passed by the Democracy of Louisiana
in State Convention at Baton Rouge
, March 5, 1860, in the following words:
Resolved, That the Territories of the United States belong to the several States as their common property, and not to individual citizens thereof; that the Federal Constitution recognizes property in slaves; and, as such, the owner thereof is entitled to carry his slaves into any Territory in the United States; to hold them there as property; and, in case the people of the Territories, by inaction, unfriendly legislation or otherwise, should endanger the tenure of such property, or discriminate against it by withholding that protection given to other species of property in the Territories, it is the duty of the General Government to interpose, by the active exertion of its constitutional power, to secure the rights of the slaveholder.
The two remaining delegates from Louisiana
gave notice that, though they did not personally desire to withdraw front the Convention
, they should be governed by the action of the majority of their delegation.
Mr. W. B. Gaulden
, of Georgia
, made a speech against the course taken by his colleagues, on the following grounds:
I am not in favor of breaking up this Government upon an impracticable issue,--upon a mere theory.
I believe that this doctrine of protection to Slavery in the Territories is a mere theory, a mere abstraction.
(Applause.) Practically, it can be of no consequence to the South, for the reason that the infant has been strangled before it was born.
(Laughter.) You have cut off the supply of slaves; you have crippled the institution of Slavery in the States by your unjust laws; and it is mere folly and madness now to ask for protection for a nonentity — for a thing which is not there.
We have no slaves to carry to these Territories.
We can never make another Slave State with our present supply of slaves.
But, if we could, it would not be wise; for the reason that, if you make another Slave State from your new Territories with the present supply of slaves, you will be obliged to give up another State--either Maryland, Delaware, or Virginia--to Free Soil upon the North.
Now, I would deal with this question, fellow-Democrats, as a practical one.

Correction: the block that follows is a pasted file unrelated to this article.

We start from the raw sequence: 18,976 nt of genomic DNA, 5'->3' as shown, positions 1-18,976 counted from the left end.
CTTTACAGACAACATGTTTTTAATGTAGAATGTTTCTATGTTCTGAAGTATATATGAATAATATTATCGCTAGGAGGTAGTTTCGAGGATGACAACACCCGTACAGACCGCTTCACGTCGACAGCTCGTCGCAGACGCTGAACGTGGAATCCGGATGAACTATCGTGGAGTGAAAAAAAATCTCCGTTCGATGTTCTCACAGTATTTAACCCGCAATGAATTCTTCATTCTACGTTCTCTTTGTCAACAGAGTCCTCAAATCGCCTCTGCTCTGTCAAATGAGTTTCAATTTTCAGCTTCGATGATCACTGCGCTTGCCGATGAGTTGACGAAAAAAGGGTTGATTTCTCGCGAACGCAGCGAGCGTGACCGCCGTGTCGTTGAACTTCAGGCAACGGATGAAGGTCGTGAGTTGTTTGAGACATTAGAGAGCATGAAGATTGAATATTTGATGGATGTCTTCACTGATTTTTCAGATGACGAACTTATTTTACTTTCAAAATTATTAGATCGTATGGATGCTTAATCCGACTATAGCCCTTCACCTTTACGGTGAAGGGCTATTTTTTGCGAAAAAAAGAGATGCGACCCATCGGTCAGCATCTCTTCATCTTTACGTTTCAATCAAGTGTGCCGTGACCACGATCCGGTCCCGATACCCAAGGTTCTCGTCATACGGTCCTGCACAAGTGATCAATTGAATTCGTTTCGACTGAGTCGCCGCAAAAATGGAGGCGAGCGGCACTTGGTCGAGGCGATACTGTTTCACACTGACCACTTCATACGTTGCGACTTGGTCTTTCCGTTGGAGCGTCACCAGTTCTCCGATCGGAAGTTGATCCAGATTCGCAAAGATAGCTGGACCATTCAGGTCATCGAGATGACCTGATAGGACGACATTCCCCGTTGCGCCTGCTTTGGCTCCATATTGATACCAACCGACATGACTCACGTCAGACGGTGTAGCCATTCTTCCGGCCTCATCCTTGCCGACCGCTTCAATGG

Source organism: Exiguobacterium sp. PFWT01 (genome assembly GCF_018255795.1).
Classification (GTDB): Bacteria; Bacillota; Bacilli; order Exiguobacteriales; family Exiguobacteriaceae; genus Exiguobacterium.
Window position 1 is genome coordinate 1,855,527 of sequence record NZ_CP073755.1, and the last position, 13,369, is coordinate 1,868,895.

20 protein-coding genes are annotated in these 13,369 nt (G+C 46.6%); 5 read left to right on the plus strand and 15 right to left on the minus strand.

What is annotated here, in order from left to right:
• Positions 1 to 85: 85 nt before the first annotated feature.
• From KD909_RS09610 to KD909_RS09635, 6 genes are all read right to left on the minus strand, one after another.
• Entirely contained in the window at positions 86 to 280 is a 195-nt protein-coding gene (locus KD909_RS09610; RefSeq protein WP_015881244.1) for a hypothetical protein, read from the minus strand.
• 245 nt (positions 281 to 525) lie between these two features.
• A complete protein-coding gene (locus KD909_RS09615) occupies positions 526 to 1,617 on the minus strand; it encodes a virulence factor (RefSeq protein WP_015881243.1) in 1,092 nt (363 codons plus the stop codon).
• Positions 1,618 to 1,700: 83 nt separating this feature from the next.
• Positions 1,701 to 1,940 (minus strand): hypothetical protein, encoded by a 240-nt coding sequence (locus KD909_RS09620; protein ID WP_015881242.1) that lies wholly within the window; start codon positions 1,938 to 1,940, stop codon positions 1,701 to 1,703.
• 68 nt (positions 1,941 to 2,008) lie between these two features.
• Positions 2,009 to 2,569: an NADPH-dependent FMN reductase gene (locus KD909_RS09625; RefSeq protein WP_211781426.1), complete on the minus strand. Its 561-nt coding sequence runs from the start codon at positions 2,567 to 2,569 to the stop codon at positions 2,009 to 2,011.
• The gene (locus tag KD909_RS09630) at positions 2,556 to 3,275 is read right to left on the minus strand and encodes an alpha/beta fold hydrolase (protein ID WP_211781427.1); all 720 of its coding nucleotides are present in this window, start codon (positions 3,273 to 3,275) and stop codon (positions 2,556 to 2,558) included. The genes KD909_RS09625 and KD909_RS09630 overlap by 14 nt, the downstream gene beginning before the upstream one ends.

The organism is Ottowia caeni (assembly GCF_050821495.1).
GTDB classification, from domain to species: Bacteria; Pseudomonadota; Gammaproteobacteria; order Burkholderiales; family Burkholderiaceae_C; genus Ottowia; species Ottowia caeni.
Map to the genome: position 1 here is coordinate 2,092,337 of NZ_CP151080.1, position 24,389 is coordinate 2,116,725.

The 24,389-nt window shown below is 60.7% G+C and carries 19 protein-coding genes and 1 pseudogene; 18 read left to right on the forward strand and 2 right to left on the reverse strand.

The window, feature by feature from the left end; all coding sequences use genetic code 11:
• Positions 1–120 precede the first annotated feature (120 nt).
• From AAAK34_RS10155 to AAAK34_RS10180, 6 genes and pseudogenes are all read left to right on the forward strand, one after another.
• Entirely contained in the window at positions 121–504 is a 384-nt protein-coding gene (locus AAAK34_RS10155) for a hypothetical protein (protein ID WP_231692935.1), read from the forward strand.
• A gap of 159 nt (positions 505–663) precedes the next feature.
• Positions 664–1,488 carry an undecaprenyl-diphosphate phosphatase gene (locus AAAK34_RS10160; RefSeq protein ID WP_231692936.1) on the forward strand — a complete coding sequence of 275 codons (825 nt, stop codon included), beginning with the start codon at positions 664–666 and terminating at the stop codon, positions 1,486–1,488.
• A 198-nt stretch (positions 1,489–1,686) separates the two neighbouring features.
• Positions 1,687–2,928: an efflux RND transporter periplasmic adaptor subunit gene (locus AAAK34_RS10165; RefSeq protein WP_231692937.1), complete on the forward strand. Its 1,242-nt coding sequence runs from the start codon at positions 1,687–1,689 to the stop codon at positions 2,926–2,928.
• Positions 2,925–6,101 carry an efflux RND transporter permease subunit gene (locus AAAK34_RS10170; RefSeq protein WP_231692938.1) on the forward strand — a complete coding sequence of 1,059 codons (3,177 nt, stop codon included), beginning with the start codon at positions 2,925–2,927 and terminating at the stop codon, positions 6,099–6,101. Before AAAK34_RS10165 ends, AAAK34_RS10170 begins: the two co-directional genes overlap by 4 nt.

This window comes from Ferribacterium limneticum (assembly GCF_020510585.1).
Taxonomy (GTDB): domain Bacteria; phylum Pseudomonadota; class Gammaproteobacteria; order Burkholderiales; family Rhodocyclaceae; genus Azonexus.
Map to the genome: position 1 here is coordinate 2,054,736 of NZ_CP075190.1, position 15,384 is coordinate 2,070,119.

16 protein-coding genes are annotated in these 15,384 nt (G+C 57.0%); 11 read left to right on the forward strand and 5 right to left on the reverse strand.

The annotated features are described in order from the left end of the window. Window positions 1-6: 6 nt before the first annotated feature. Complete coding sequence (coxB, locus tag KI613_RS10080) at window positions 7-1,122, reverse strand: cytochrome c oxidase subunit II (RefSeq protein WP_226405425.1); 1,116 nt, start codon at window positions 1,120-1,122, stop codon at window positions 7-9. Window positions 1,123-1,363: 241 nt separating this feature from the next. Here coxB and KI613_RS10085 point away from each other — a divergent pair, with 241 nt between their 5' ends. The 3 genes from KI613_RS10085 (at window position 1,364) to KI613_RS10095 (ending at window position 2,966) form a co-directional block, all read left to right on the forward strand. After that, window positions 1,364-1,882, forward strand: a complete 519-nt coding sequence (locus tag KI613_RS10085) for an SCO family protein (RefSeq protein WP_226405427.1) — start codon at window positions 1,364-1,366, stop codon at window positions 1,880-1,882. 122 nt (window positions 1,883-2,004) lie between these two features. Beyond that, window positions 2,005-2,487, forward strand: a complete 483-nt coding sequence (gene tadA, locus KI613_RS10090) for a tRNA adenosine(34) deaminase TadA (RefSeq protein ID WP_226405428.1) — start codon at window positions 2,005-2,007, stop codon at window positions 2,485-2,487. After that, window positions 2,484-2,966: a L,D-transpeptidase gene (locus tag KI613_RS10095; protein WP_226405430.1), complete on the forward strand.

When I can see no possible practical good to result to the country from demanding legislation upon this theory, I am not prepared to disintegrate and dismember the great Democratic party of this Union. * * *
I would ask my friends of the South to come up in a proper spirit, ask our Northern friends to give us all our rights, and take off the ruthless restrictions which cut off the supply of slaves from foreign lands.
As a matter of right and justice to the South, I would ask the Democracy of the North to grant us this thing; and I believe they have the patriotism and honesty to do it, because it is right in itself.
I tell you, fellow-Democrats, that the African Slave-trader is the true Union man. (Cheers and laughter.) I tell you that the slave-trading of Virginia is more immoral, more unchristian in every possible point of view, than that African Slave-trade which goes to Africa and brings a heathen and worthless man here, makes him a useful man, Christianizes him, and sends him and his posterity down the stream of time to enjoy the blessings of civilization.
(Cheers and laughter.) Now, fellow-Democrats, so far as any public expression of the State of Virginia--the great Slave-trading State of Virginia--has been given, they are all opposed to the African Slave-trade.
Dr. Reed, of Indiana--I am from Indiana, and I am il favor of it.
Mr. Gaulden--Now, gentlemen, we are told, upon high authority, that there is a certain class of men who strain at a gnat and swallow a camel.
Now, Virginia, which authorizes the buying of Christian men, separating them from their wives and children, from all the relations and associations amid whom they have lived for years, rolls up her eyes in holy horror when I would go to Africa, buy a savage, and introduce him to the blessings of civilization and Christianity.
(Cheers arid laughter.)
Capt. Rynders, of N. Y.--You can get one or two recruits from New York to join with you.
The President.--The time of the gentleman has expired.
(Cries of “Go on!
Go on!” )
The President stated that, if it was the unanimous wish of the Convention, the gentleman could proceed.
Mr. Gaulden.--Now, fellow-Democrats, the slave-trade in Virginia forms a mighty and powerful reason for its opposition to the African slave-trade, and in this remark I do not intend any disrespect to my friends from Virginia.
Virginia, the Mother of States and of statesmen, the Mother of Presidents, I apprehend may err as well as other mortals.
I am afraid that her error in this regard lies in the promptings of the almighty dollar.
It has been my fortune to go into